Myths & Facts

Cadiz Valley Water Conservation, Recovery, and Storage Project


Myth – Water pumped from the Cadiz project and purchased by the Santa Margarita Water District (SMWD) will not raise costs for ratepayers.

FactRates are actually estimated to increase as much as 35 percent, with ratepayers left holding the bag.

Myth – Cadiz owns the water it proposes to sell so it can really do whatever it wants.

Fact – The water is contained within desert aquifers that have been filling for millions of years. Much of the water Cadiz proposes to extract originates from public lands including national parks. In fact, the National Park Service and the Environmental Protection Agency have both expressed major concerns about the project and uncovered serious flaws with the Draft Economic Impact Report (DEIR).  Cadiz can only appropriate surplus groundwater, and there has been no showing that the groundwater to be pumped out of San Bernardino is surplus.

Myth It makes sense that SWMD will be the Project’s lead agency.

Fact The county inappropriately ceded lead agency to SMWD which is located over 200 miles away from the project site and has no jurisdiction over the groundwater involved. It makes no sense whatsoever!

Myth – Cadiz is planning to finance this multi-million dollar project with private funding.

Fact – Cadiz is seeking tens of millions of dollars in taxpayer subsidies to construct the wells and pipelines necessary to extract the water from desert aquifers. However, it does not plan to issue any rebates to taxpayers from the millions of dollars Cadiz stands to make in profit.

Myth – The project would capture and conserve 50,000 acre-feet per year or groundwater without causing significant adverse environmental impacts on the desert environment.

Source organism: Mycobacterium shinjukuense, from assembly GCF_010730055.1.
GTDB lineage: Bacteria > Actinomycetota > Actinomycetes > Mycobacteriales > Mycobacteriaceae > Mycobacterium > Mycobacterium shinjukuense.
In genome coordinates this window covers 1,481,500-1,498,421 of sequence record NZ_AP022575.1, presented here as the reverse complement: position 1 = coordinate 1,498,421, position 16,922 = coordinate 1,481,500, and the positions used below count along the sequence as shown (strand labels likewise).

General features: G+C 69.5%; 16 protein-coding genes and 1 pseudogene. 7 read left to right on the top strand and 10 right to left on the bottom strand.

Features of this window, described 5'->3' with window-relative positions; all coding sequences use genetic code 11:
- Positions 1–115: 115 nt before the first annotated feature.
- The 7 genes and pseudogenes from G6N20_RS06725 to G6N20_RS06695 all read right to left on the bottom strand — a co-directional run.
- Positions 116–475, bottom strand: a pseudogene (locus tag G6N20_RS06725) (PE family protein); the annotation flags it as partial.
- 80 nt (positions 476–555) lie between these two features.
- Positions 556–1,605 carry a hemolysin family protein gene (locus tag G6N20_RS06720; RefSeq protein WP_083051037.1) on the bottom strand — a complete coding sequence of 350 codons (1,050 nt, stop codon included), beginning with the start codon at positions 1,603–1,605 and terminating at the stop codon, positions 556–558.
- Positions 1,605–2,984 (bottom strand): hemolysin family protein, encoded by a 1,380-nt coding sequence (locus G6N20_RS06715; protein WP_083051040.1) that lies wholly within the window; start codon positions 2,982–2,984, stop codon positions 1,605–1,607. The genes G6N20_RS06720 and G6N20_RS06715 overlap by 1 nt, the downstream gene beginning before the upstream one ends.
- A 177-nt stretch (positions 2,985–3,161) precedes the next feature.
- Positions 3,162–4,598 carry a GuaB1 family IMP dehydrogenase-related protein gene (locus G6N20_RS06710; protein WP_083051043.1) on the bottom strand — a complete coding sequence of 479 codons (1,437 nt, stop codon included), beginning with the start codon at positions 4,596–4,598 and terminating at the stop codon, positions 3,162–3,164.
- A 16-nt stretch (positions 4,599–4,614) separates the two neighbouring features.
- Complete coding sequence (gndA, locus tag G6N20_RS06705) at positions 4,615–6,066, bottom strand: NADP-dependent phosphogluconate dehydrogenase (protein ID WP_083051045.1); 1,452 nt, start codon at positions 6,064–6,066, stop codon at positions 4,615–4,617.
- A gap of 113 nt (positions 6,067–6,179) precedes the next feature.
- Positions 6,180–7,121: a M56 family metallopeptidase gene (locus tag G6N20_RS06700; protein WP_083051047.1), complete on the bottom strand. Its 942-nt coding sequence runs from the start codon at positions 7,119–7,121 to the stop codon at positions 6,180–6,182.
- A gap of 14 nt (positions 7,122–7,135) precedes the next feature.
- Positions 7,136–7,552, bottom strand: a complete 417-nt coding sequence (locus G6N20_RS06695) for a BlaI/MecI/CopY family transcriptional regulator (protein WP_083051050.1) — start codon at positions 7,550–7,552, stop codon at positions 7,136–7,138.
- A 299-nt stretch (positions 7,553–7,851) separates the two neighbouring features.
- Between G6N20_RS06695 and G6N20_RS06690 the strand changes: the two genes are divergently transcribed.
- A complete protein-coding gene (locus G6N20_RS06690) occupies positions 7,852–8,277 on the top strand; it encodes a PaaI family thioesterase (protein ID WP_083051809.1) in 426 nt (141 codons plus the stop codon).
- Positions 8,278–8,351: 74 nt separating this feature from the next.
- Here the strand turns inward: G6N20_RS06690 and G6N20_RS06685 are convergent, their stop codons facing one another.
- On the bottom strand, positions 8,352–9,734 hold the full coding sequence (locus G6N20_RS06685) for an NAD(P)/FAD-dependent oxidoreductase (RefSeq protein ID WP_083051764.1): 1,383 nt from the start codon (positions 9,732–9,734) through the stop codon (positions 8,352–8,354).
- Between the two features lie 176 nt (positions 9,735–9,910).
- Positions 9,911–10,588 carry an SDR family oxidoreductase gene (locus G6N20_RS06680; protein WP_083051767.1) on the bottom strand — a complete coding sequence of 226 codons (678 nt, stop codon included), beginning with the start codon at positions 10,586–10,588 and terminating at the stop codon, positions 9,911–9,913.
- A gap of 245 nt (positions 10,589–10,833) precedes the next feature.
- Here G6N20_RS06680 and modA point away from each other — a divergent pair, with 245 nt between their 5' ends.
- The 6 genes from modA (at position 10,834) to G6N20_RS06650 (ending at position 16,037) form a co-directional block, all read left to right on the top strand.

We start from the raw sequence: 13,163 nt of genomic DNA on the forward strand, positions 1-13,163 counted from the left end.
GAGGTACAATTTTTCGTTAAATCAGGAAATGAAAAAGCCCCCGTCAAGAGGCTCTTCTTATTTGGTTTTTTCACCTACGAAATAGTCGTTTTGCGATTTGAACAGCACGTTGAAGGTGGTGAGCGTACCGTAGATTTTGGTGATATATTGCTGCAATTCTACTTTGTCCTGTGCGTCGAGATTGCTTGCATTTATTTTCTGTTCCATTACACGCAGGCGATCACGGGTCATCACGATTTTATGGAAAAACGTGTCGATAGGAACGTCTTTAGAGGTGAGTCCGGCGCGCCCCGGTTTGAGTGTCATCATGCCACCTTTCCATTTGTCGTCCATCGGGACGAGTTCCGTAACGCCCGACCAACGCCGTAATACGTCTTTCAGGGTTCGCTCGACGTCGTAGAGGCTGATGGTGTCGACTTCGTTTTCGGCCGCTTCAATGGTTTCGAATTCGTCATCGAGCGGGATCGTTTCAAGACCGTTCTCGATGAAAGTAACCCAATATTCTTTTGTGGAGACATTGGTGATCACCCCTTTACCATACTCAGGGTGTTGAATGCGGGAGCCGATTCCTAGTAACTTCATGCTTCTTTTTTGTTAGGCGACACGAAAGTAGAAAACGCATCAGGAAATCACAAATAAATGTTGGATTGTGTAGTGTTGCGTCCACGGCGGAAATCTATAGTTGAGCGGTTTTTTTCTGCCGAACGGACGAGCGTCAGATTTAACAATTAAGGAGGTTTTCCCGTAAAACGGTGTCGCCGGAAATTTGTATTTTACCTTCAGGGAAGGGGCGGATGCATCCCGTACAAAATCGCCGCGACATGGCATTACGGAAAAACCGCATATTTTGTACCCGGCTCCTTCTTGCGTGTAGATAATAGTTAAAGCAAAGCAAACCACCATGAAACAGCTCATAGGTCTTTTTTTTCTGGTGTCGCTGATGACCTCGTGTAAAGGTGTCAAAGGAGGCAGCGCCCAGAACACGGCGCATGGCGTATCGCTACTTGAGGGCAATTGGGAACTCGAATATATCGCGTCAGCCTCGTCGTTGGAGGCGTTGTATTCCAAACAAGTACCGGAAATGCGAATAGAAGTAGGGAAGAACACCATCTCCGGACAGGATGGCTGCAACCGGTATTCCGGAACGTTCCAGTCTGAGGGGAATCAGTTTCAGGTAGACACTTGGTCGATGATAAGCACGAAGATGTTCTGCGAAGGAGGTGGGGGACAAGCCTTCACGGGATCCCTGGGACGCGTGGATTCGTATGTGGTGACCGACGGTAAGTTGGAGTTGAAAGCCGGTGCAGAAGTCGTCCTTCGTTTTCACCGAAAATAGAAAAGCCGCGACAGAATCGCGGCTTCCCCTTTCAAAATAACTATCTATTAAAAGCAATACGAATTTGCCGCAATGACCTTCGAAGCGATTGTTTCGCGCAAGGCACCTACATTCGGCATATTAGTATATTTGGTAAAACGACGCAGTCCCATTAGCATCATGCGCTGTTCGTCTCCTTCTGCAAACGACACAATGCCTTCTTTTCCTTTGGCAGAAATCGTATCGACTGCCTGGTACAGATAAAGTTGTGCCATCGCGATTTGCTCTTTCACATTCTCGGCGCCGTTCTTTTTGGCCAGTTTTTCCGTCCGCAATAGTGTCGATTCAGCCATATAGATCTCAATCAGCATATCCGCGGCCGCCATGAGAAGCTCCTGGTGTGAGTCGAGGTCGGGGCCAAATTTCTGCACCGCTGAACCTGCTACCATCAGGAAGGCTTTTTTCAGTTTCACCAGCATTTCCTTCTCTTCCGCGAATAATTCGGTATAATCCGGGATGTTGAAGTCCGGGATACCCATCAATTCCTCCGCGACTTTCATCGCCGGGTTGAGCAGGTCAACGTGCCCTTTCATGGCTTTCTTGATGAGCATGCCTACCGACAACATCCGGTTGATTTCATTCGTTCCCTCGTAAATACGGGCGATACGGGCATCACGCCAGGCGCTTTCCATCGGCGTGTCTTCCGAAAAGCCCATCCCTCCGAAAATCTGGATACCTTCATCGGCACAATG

Fact – Cadiz intends to withdraw more water every year than nature puts back in the ground, lowering the groundwater table and depleting the aquifer. In fact, Cadiz is proposing to pump over 16 billion gallons of water, every year, for 50 years. This is a rate of over 150 percent more than natural replenishment rates.  The EIR concedes that recovery of the aquifer system could take almost 400 years after the pumping stops.

Myth – The project will provide for a new, reliable water supply throughout Southern California.

Fact – In its DEIR, Cadiz admits it really doesn’t know the impact of its aggressive water pumping on the desert environment, and have says if it turns out there is a negative impact, it will stop pumping. How is that reliable?

Myth – The proposed groundwater pumping will not impact desert wildlife that relies on springs that occur in the local mountain ranges located throughout the region.

Fact – SMWD’s evaluation of biological impacts did not include the entire project study area; therefore the biological effects are virtually unknown. But does it seem credible that Cadiz could pump so much water out of the desert and have no impact on desert habitats?

Myth – Groundwater withdrawn as a part of the project will be replaced by rainfall and natural recharge.

Fact – Federal hydrologists and scientists say the natural recharge rate is at most half — and could be less than a sixth — of what Cadiz’s paid-for experts say it is. Nearly four centuries would have to pass before aquifer storage fully recovered from the decline proposed by Cadiz.

Myth – Water going to the Santa Margarita Water District will be used to improve the reliability of existing water supplies and would not induce growth beyond SMWD’s service area.

Fact – Although the SMWD downplays growth within its service area, independent analysis has shown there is a “strong nexus between the proposed project and growth inducing impacts” in the area.

Myth – SMWD has followed all of the necessary procedures and abided by all of California’s open meeting laws during this review process.

Fact – According to the Voice of OC, Orange County’s nonprofit investigative news agency, SMWD is one of several water districts under investigation for engaging in as many as 30 secret meetings to advance the Cadiz proposal. And, SMWD voted to approve a letter of intent to negotiate with Cadiz a full year before the first public discussion of the project.

Myth – Cadiz has never said its project would cause significant environmental damage.

Fact – In 1993, Cadiz filed to increase its farming operations using the same water it now proposes to sell to Orange County. Then, it said taking 30,000 AF of water per year would exceed replenishment rates by 2 ½ times, and admitted it would cause significant environmental damage.  Now, Cadiz proposes to pump between 50,000 and 75,000 AFY of water from the desert groundwater, yet this time around claims it will have no environmental impact. 

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